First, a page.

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Visit to Basil and Wicks
By Persis Granger                                                                       

The original Basil and Wicks was in operation when we first moved to the Adirondacks in the mid-1970s.  I won’t be named “Mom of the Year” for saying this, but back then I thought of Basil and Wicks as a “family bar.” It was clean, well-managed and friendly. Basil – or was it Wick? – we never knew who it was behind the bar – ran a tight ship.

It was a great place to go with your kids for an inexpensive afternoon’s fun. With a couple of beers and a pair of Shirley Temples you were ready to rack up some balls for an afternoon pool game. I can still remember our youngest daughter, who was just tall enough to rest her chin on the edge of the table, standing on a chair and trying to run the table with a cue stick almost as long as she was tall. She developed a skill that made her a preferred pool partner in college. Many North Creek kids grew up with Basil and Wicks as one of their family haunts. The old Basil and Wicks was a place where fellas would stop in for a quick beer and small talk on the way home from work. The local Rotary club met there, and the volunteer fire company held its annual banquet under its roof. The food was simple, but good.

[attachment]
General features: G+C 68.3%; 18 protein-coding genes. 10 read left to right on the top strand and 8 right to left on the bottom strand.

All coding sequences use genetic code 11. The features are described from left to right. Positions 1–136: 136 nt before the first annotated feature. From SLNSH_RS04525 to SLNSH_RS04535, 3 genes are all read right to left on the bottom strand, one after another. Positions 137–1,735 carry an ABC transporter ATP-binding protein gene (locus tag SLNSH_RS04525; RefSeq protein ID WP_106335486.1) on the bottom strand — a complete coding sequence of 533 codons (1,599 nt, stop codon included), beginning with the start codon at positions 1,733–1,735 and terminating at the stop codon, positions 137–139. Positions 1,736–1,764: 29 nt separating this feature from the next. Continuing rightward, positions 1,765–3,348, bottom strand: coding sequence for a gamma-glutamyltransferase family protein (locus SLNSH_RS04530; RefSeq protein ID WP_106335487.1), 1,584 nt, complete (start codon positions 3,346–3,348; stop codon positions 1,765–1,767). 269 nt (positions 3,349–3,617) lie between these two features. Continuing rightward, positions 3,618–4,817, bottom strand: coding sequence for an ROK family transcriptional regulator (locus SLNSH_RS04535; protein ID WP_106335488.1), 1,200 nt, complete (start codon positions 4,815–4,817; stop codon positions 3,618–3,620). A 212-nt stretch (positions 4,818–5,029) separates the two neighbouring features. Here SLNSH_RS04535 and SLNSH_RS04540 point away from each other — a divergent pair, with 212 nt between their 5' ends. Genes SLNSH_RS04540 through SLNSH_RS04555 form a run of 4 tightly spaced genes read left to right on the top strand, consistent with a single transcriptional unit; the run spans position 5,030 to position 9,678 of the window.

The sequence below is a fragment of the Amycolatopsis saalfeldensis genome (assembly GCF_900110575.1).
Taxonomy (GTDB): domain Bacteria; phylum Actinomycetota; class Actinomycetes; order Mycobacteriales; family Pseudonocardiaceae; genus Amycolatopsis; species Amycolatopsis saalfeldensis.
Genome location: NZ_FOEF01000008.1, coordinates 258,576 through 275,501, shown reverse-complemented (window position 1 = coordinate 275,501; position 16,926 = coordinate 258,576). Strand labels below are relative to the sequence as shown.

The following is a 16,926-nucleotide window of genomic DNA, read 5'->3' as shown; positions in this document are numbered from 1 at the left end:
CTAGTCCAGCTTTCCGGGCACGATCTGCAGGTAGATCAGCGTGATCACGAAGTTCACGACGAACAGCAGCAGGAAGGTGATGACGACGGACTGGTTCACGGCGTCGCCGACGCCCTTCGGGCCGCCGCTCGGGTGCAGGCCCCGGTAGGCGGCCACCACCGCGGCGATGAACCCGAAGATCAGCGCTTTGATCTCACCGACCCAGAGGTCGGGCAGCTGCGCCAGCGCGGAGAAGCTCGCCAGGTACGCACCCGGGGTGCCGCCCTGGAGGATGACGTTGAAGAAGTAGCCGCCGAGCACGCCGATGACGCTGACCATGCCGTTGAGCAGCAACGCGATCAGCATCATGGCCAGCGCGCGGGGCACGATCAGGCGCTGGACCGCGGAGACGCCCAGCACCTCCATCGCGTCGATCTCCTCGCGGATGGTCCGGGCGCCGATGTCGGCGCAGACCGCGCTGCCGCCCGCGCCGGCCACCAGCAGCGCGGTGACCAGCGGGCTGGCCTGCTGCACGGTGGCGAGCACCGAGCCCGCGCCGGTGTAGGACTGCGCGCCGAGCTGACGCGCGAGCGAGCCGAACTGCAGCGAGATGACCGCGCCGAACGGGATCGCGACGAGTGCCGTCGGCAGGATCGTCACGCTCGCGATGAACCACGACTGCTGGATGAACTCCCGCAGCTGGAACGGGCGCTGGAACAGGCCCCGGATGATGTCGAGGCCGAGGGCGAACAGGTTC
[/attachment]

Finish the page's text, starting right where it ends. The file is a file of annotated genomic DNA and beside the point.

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One Saturday evening in the ‘80s, with our kids home in the care of a sitter, we ventured up to North Creek to introduce our friends Jean and Rob, visiting from Connecticut, to Basil and Wicks. We stomped the snow off our feet before entering, and found the place humming with folks fresh off the ski slopes enjoying the warm room and warmer conversations. We stopped at the bar to order drinks, the husbands leading with an order of two Buds. It was Jean’s turn to order. She pondered a moment and said, “Could I have a Perrier?”

Heads along the bar turned, the bartender groped for words, and Rob jumped into the silence. “She’ll have a Bud,” he said.

My husband, without consulting me, completed the order. “Make it four.” Basil and Wicks was simple, uncomplicated and straightforward.

I don’t recall when our little old “family bar” shuttered its doors, but it was sad to drive down NYS Route 28 and see it closed, its parking lot empty. And then came the day in 1999 that the very fire company that had enjoyed all those annual dinners, came to demolish the building by setting it afire. I’m told that local folks lined up along route 28 for the passage, sitting teary-eyed in lawn chairs with coolers beside them – the Adirondack equivalent of an Irish wake, perhaps.

But life went on, and one day construction began on a large rustic log structure which was to become “Casey’s North” – a nice restaurant and bar that operated for several years, before being renamed “Kelly O’s” by new management. But times were bad, and bad times are toughest of all on eateries, and the new structure was closed. It sat idle for about two years.